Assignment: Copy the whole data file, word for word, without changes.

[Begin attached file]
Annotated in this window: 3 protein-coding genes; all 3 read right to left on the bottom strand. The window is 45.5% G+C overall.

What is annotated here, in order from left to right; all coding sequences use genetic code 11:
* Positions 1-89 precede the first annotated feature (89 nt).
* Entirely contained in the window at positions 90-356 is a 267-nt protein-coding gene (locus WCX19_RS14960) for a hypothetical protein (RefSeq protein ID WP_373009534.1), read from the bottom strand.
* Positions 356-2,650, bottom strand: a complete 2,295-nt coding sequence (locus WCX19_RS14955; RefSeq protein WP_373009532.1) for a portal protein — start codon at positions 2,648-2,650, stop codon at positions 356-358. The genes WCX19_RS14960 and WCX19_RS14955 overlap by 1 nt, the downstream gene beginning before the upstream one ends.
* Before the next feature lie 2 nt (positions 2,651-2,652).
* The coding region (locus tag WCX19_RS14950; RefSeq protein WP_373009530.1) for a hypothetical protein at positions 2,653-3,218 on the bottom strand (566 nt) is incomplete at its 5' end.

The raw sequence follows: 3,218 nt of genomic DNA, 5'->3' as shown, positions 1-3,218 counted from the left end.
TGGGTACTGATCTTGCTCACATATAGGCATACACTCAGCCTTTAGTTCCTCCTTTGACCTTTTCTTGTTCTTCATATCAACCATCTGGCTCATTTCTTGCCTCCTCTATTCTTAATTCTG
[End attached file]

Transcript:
Annotated in this window: 3 protein-coding genes; all 3 read right to left on the bottom strand. The window is 45.5% G+C overall.

What is annotated here, in order from left to right; all coding sequences use genetic code 11:
* Positions 1-89 precede the first annotated feature (89 nt).
* Entirely contained in the window at positions 90-356 is a 267-nt protein-coding gene (locus WCX19_RS14960) for a hypothetical protein (RefSeq protein ID WP_373009534.1), read from the bottom strand.
* Positions 356-2,650, bottom strand: a complete 2,295-nt coding sequence (locus WCX19_RS14955; RefSeq protein WP_373009532.1) for a portal protein — start codon at positions 2,648-2,650, stop codon at positions 356-358. The genes WCX19_RS14960 and WCX19_RS14955 overlap by 1 nt, the downstream gene beginning before the upstream one ends.
* Before the next feature lie 2 nt (positions 2,651-2,652).
* The coding region (locus tag WCX19_RS14950; RefSeq protein WP_373009530.1) for a hypothetical protein at positions 2,653-3,218 on the bottom strand (566 nt) is incomplete at its 5' end.

The raw sequence follows: 3,218 nt of genomic DNA, 5'->3' as shown, positions 1-3,218 counted from the left end.
TGGGTACTGATCTTGCTCACATATAGGCATACACTCAGCCTTTAGTTCCTCCTTTGACCTTTTCTTGTTCTTCATATCAACCATCTGGCTCATTTCTTGCCTCCTCTATTCTTAATTCTG